Hackers offer to resell pirated source codes to Microsoft

Hackers offer to resell pirated source codes to Microsoft

January 20, 2021 Off By admin

During the SolarWinds-related computer incident, some Microsoft-owned source codes were hacked.

The American giant Cisco, was also affected by the same incident. Returning to the charge, cybercriminals offer to monetize its Source Codes for money and it is to American companies that they make the proposal for 600,000 U.S. dollars.

This article will also interest you: Cyberattack against SolarWinds

To recaps, we recall that Microsoft, the American digital giant, had been hit hard by a computer attack following the intrusion into the Oracle software of SolarWinds. The cyber attack was blamed on a group of cyber criminals believed to be linked to Russia. On the Microsoft side, it was indeed confirmed a computer attack that allowed cyber criminals to access its source code. But according to the US giant, there is no clear evidence that this access allows cybercriminals to endanger the security of Microsoft's products, as well as microsoft's customer data.

Yet hackers, offer to whom might be interested, data that they have in their possession. And among this data would be a partial source code of Windows, the operating system provided by Microsoft. In addition to this, cyber criminals claim to have source codes for certain products from Cisco and even SolarWinds and security solutions publisher FireEye. As a reminder, the computer attack on SolarWinds was revealed last December. In the days that followed, cybersecurity firm FireEye said it had also been attacked, and that one of the most important tools, the Red Team, was compromised. Subsequently, the security solutions publisher reported that it had observed movements from the computer attack. It would be based on a malware known as Sunburst; malware that has been used to attack private companies and public organizations. This, through the corruption of a management program, Orion of SolarWinds.

On December 31, redmond's firm reported on the cyberattack that hit SolarWinds.As a result, the U.S. company stated that it "detected unusual activity on a small number of internal accounts and upon review, we discovered that an account had been used to view the source code in several source code repositories."

According to Jake Williams, a former NASA hacker and founder of Rendition Infosec, this act of hackers could be aimed at blurring the lines: "One last thought on #solarLeaks: the alleged sale is only for commercially interesting things, not for data of intelligence value. The fact that no intelligence data (Treasury, Trade, etc.) has not been proposed suggests that this could be the real group," read a recent tweet. "A pure play scammer would probably offer alleged data from these organizations as well. It could even take the bait of other intelligence organizations. At these prices, no one buys that commercial data, so I'm still leaning towards an attribution error." Added the latter. It also states that: "The relevance of the phrase "no data having any intelligence value" is just that I don't think most scammers would have thought that (more data announced – more opportunities). I would also expect them to lower prices to a perhaps more reasonable level in the hope of getting someone biting."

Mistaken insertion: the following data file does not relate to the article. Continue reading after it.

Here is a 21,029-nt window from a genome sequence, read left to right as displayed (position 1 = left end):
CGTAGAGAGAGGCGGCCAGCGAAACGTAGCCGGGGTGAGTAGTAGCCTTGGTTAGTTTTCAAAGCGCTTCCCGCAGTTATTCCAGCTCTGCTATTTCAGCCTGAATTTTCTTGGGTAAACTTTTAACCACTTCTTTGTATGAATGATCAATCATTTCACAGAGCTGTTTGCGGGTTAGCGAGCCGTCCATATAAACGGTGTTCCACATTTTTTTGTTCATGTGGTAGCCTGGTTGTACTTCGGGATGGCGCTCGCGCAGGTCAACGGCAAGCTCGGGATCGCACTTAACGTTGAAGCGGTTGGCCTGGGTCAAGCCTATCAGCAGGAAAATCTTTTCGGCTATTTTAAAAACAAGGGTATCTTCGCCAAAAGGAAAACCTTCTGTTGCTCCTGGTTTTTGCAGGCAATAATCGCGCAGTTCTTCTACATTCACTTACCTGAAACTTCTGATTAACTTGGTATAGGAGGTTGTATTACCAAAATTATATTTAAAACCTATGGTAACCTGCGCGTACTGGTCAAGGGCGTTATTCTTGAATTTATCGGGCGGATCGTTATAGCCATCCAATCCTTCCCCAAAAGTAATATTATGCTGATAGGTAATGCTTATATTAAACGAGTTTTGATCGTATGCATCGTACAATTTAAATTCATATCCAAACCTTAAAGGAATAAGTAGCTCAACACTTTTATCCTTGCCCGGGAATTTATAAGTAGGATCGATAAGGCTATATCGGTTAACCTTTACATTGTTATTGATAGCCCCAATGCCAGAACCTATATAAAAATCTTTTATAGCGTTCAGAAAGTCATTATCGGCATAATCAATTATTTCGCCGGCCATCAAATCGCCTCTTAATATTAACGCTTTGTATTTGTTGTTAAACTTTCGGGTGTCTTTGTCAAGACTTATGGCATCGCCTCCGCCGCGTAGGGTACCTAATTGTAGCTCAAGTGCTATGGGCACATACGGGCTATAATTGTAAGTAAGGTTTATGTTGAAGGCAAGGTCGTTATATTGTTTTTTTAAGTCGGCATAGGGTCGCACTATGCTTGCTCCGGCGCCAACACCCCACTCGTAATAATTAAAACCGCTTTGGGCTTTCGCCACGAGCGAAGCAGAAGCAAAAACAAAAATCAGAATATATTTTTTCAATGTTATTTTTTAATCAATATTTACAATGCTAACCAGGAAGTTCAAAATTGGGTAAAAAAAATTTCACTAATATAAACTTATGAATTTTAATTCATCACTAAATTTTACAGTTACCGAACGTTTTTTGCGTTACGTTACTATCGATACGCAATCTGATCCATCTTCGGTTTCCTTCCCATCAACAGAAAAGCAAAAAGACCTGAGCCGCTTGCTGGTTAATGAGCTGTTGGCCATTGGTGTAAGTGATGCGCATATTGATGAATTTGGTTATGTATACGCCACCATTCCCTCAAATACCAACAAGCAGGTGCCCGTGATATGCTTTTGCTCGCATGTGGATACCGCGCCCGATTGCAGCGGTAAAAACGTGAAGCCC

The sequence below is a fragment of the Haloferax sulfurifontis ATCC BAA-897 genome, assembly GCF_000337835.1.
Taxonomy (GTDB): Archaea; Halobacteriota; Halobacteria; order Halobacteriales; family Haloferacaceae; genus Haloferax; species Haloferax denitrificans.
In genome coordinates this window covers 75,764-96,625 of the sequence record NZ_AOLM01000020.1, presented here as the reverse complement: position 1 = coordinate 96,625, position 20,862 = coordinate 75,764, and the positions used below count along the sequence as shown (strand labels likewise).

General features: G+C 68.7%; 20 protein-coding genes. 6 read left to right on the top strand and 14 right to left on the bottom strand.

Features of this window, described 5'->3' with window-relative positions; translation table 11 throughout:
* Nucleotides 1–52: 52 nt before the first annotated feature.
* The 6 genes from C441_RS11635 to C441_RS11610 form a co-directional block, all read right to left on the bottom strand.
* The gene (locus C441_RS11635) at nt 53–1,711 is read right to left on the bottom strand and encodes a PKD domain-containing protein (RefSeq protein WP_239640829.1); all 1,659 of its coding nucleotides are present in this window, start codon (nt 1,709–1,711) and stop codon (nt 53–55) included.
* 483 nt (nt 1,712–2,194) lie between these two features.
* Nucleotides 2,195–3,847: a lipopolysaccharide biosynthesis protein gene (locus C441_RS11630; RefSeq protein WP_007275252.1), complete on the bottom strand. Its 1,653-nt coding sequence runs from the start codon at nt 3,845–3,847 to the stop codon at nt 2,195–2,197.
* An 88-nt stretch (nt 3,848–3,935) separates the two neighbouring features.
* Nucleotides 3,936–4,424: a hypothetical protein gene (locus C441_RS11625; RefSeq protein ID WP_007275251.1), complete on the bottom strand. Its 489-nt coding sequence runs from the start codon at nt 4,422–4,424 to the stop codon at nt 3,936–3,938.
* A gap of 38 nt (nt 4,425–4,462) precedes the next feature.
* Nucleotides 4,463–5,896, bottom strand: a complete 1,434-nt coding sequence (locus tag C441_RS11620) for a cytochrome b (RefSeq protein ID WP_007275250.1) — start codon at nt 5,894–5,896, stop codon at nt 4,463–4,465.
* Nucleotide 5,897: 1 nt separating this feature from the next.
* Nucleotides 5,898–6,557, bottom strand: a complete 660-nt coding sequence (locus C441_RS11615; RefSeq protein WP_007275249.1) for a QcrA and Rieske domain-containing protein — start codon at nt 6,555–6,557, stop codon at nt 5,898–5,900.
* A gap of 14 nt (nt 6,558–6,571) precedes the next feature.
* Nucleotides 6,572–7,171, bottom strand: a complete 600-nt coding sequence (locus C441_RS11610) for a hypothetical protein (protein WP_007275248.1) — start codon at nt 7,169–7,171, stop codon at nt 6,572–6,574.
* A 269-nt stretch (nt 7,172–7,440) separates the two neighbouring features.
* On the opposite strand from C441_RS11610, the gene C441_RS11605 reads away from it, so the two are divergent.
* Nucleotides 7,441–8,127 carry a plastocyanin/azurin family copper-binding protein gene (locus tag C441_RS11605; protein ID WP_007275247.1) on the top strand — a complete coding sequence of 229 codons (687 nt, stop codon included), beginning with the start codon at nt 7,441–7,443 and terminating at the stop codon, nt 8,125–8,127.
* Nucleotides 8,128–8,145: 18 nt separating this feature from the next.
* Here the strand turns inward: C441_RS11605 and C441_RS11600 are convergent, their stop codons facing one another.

"There is no meat on this bone until there are others," he tweeted in his thread. "The only things to take into account are: We have already seen Russian threat actors use this kind of false trail to blur the attribution trails; Don't let yourself be fooled. That's all. That's the whole story," he concludes.

It should be noted that the Shadow Brokers hacker group had already done so. But this time, it was the NSA that the proposal was made to buy back the data stolen during the hacking. Then they looked for the highest bidders. In this case, for example, the hackers had totally told the truth. Their hacking had enabled them to collect sensitive information in 2016. After several negotiations, the hackers simply published a link that allowed anyone interested to access the content of the information they had managed to steal. This information has not failed to shock the IT community. Especially the famous Eternal Blue.

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